The Common Travel Area between Britain and Ireland

AuthorBernard Ryan
DOIhttp://doi.org/10.1111/1468-2230.00356
Publication Date01 November 2001
The Common Travel Area between Britain and Ireland
Bernard Ryan*
Despite its endorsement by the Treaty of Amsterdam, the origins and content of
the `common travel area'between Britain and Ireland remain largely unknown.
This article relies upon published and archive material in order to provide a
comprehensive analysis of the common travel area. It shows that the common
travel area has been founded upon administrative agreements (in 1922 and 1952),
that it has influenced the special status of Irish nationals in British law and vice
versa, and that it has been reflected in the law on entry to each state from the
other and in the enforcement by each state of the other’s immigration policy. It
goes on to argue that the existence of a land border between the two states has
been the primary reason for the common travel area. The implications for the
common travel area of the recent increase in immigration to Ireland are then
examined. Here, it is shown there have been significant changes to Irish
immigration law relating to the common travel area since 1997, and it is
suggested that these new circumstances may result in further reform of laws and
practices in both Britain and Ireland.
The common travel area has acquired new prominence since the 1997 Treaty of
Amsterdam confirmed that Britain and Ireland1would remain separate from the
Schengen system of open borders.2The special relationship between Britain and
Ireland in immigration matters was also specifically endorsed by a Protocol to the
European Treaties agreed at Amsterdam, which provides that the two states may
‘continue to make arrangements between themselves relating to the movement of
persons between their territories (the Common Travel Area)’.3The recognition
given to the common travel area by the Treaty of Amsterdam was highly unusual,
however. It fitted awkwardly with the prior reluctance of British and Irish
governments to admit that there were ‘arrangements . .. relating to the movement
of persons’ between them. Even after the Treaty of Amsterdam, it remains the case
that the content of those ‘arrangements’ has not been publicised by the two states.
This article sets out to provide a comprehensive analysis of the history and the
content of the common travel area. In order to do so, reliance is placed both upon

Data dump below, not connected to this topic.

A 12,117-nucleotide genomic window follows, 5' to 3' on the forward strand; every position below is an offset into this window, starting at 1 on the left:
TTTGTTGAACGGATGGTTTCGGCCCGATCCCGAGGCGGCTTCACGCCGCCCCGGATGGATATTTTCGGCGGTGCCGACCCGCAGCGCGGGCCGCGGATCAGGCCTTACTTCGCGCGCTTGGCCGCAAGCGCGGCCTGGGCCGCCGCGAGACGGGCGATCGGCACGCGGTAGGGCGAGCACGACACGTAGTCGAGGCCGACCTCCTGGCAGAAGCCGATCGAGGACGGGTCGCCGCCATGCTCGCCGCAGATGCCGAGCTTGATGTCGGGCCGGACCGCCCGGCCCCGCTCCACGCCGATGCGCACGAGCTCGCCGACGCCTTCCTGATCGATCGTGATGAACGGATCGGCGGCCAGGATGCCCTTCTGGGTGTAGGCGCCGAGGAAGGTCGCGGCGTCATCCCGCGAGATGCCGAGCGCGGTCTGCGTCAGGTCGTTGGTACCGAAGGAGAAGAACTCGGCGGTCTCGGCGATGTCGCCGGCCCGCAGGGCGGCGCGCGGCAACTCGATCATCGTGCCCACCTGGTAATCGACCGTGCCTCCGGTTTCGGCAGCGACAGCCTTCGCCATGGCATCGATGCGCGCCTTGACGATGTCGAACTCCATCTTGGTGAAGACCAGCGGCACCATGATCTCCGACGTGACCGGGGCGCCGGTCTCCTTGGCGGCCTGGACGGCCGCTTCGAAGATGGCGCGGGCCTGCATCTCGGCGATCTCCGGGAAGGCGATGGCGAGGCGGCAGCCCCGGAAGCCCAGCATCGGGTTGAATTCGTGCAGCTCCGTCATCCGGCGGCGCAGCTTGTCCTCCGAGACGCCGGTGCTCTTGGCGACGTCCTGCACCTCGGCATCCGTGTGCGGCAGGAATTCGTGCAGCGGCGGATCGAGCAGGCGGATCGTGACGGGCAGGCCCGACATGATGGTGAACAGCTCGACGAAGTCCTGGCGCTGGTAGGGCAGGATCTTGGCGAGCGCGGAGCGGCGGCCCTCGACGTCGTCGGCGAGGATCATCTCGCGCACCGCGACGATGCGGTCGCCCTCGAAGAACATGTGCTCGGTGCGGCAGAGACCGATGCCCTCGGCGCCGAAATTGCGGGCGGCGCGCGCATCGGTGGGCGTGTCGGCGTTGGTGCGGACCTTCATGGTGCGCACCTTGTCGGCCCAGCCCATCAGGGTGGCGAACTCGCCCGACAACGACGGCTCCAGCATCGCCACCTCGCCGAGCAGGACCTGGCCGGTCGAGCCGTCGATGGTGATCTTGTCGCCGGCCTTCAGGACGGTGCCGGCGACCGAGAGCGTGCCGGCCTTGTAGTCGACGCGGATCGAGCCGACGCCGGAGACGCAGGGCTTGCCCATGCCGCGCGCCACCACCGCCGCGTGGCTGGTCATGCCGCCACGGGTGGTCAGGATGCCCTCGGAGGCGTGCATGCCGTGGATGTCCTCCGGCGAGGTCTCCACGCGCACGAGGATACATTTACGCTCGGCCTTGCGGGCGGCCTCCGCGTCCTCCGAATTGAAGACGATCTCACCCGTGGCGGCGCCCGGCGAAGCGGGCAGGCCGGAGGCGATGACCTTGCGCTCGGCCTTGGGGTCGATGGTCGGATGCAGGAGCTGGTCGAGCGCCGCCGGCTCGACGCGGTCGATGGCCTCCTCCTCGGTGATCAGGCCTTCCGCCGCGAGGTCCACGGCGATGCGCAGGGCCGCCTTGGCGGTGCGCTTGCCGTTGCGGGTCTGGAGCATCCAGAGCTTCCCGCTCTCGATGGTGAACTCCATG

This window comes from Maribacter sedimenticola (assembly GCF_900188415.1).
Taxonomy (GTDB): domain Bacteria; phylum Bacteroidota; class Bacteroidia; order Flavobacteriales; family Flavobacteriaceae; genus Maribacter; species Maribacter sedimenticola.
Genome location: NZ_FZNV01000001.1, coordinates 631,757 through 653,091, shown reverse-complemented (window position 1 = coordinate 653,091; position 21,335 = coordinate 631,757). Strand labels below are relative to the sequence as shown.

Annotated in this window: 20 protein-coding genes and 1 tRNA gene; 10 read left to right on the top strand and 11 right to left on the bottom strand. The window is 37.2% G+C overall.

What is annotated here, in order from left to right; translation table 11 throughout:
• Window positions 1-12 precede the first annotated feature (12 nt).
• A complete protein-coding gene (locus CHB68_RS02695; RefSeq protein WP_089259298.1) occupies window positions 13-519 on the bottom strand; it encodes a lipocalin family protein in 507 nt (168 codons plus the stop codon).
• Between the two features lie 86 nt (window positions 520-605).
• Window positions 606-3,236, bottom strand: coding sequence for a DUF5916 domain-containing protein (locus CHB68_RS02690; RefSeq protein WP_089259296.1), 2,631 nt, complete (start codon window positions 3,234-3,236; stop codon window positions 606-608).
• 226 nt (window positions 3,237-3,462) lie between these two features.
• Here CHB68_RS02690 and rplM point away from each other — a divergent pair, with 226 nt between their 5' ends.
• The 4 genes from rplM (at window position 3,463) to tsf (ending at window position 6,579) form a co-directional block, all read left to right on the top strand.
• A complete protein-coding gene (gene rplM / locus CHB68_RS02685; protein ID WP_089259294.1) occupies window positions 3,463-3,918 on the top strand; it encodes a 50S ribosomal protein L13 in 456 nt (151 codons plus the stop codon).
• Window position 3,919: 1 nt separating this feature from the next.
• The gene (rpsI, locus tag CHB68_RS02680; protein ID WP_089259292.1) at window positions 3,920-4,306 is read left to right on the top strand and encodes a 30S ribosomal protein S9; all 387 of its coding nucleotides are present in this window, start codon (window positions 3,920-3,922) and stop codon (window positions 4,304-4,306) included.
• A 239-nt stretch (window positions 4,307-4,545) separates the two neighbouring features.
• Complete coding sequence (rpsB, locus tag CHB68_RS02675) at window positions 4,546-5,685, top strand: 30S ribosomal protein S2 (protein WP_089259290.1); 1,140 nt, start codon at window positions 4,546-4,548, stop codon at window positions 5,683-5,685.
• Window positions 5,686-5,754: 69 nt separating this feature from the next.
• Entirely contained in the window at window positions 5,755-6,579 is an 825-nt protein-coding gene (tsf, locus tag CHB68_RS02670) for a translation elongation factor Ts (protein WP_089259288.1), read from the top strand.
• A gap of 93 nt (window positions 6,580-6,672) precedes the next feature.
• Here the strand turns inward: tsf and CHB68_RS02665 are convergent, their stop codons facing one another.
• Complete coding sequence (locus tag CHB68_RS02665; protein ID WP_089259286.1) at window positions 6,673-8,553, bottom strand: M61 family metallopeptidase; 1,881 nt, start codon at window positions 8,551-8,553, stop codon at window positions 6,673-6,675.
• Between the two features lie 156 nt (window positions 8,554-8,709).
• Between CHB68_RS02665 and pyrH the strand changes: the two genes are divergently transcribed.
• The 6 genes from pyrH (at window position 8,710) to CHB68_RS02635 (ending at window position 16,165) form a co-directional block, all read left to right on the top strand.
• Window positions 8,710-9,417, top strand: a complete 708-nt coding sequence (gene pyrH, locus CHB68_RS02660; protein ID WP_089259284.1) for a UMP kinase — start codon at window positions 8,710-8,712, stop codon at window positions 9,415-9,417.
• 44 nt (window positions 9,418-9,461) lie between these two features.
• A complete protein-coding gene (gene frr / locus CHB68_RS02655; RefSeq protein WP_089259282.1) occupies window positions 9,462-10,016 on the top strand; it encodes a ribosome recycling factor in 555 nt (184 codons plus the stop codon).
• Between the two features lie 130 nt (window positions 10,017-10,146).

published sources and upon archive material obtained from the Public Record
ßThe Modern Law Review Limited 2001 (MLR 64:6, November). Published by Blackwell Publishers,
108 Cowley Road, Oxford OX4 1JF and 350 Main Street, Malden, MA 02148, USA. 855
* Lecturer in Law, University of Kent at Canterbury. The part of the research for this article which was
conducted in Dublin was made possible by a grant from the Society of Public Teachers of Law and by the
facilities made available by the Faculty of Law of University College Dublin. I would like to thank them
for their support. I would also like to thank John Fitzpatrick, Steve Peers, Harm Schepel and Sophie
Vigneron for their valuable comments on the article in draft.
1 The term ‘Britain’ is used here as a synonym for the United Kingdom. The terms ‘Irish Free State’
and ‘Ireland’ are used to refer to the Irish state before and after the adoption of the 1937 Constitution
of Ireland, save that the terms ‘Eire’, ‘Irish Republic’ and ‘Republic of Ireland’ are used where they
appear in a quotation. The terms ‘Great Britain’ and ‘the island of Ireland’ are used to refer to each of
the two islands.
2 For a discussion of the legal provisions, see M. Hedemann-Robinson, ‘The Area of Freedom,
Security and Justice with regard to the UK, Ireland and Denmark: The ‘‘Opt-in Opt-Outs’’ under the
Treaty of Amsterdam’ in D. O’Keeffe and P. Twomey, Legal Issues of the Amsterdam Treaty
(Oxford: Hart, 1999) 291–294.
3 Protocol on the application of certain aspects of Art 7a of the Treaty establishing the European
Community to the United Kingdom and to Ireland, Art 2.